[GARAGE SOUL] “I play Portland’s drumkit!” Claudia Meza exclaims, inadvertently summing up Hornet Leg’s ever-growing momentum. Like many fellow Portland transplants, the duo is grounded in nomadic tendencies: It shifts and changes as it draws from a number of places, including New York, L.A. and Olympia. In fact, Meza’s so fresh to town (and to drumming) that she only owns a cymbal, causing her to play a uniquely thrown-together kit at every show. The result takes forms in blazingly prophetic soul, erratic punk and garagey drone—a multitude of genres straddled with grace and dynamism.
Meza and Hornet Leg guitarist/blues-crooner Chris Sutton met almost a decade ago, but their collaboration is recent—and they bring equally hefty résumés to the table. Sutton plays in a slew of projects including indie icon Calvin Johnson’s Dub Narcotic Sound System and fellow K Records outfit C.O.C.O., while Meza is best known for a stint with Japanther. Strolling through Southeast Portland, the pair discusses everything from burritos to Fluxus art. But both positively glow when the subject of their hot-off-the-press 7-inch, The Blood Trilogy (produced with Johnson), comes up. Meza says it’s the product of an offhand joke she made after hearing two songs enraptured with blood imagery. Sutton snickers and quips, “That’s how Hornet Leg works. Claudia makes a joke and then it happens.”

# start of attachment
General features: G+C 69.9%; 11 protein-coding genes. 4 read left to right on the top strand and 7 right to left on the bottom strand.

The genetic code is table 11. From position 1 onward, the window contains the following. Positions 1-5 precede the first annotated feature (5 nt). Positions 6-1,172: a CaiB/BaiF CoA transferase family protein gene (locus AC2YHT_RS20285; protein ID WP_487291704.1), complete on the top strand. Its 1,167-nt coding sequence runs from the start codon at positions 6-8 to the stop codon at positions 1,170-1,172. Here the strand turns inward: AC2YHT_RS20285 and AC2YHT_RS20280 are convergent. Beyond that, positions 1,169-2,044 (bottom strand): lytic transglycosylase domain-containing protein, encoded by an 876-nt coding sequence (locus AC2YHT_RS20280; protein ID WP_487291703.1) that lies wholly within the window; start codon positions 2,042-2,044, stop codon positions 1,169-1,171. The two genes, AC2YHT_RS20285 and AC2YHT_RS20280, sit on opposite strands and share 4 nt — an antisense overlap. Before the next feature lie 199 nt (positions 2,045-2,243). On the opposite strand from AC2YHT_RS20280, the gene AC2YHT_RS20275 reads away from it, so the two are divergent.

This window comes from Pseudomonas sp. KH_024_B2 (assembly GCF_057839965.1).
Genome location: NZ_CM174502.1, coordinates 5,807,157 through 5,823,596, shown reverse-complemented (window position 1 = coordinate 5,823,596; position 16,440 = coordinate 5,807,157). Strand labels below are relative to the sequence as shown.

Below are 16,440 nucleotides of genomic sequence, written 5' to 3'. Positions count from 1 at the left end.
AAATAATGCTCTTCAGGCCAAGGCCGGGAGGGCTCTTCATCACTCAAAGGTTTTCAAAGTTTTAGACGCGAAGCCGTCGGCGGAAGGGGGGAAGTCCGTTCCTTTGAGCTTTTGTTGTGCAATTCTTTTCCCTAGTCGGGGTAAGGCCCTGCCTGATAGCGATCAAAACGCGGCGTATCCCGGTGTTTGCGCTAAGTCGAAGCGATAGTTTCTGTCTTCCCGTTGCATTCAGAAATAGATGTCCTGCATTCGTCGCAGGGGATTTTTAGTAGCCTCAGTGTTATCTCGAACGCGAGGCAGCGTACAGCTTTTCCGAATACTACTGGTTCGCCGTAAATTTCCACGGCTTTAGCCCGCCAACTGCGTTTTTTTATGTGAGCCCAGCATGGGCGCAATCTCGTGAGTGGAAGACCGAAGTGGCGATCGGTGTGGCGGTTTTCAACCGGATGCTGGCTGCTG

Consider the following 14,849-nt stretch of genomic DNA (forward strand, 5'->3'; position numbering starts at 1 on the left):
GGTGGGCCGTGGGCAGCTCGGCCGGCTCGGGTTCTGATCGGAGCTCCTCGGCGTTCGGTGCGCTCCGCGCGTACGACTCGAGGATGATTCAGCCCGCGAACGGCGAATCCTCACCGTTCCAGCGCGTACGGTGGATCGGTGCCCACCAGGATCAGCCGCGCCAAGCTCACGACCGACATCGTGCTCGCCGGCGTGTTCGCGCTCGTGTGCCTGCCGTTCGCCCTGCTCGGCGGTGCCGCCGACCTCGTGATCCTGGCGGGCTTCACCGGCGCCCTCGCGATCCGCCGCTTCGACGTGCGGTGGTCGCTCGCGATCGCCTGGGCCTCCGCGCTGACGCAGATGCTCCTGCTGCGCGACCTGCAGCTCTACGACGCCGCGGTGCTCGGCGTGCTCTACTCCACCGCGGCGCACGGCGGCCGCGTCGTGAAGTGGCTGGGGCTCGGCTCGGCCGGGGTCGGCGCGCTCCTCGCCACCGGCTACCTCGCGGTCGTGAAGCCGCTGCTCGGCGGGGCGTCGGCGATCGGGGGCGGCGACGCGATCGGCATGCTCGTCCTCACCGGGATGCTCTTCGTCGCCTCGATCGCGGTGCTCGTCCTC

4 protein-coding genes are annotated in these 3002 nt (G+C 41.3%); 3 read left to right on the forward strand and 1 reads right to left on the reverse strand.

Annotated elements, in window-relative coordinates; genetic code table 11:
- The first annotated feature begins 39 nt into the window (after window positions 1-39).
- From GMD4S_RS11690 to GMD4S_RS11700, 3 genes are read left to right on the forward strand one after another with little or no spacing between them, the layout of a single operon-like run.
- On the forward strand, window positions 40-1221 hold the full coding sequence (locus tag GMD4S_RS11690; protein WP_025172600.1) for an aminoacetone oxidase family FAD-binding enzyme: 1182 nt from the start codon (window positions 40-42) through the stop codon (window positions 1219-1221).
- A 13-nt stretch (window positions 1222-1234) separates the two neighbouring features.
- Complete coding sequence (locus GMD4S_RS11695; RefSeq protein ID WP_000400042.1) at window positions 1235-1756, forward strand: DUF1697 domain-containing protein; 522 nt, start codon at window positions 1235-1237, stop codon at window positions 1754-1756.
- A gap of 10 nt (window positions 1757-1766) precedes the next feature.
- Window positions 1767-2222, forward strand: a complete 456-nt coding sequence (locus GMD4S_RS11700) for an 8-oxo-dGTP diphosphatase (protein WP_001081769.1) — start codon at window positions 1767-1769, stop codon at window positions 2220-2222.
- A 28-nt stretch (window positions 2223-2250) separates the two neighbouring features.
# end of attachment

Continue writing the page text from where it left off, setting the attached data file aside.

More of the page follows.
Yet it all began as a freestyle hip-hop project for Sutton, who later moved into blues territory as a duo with Marianne Kozlowski (of the Punks). After Kozlowski moved east, Meza took the reins, learning drums with impressive progress. While she admits that the combo of high-energy drums and soulful vocals initially felt like “Dumbo and the feather,” it’s evolved into a vehicle for the duo’s undeniable chemistry and unweilding onstage energy.
Though the musicians moved to Portland (at the encouragement of New Bloods violinist Osa Atoe) within months of each other—citing their love for “a bigger version of Olympia, with more cross-pollination”—neither has eyes only for Stumptown. Both still play in Olympia-based bands and openly drool over its highly superior burritos. The duo’s future sound and geographical base may be uncertain, but if projects bloom from jokes, we can most likely expect a full album of primitive sublimity within the year—and perhaps a Hornet Leg burrito stand, to boot.
SEE IT: Hornet Leg plays Friday, Dec. 7, with Meth Teeth and Sue Ellen at Work/Sound. 9 pm. Cover. All ages.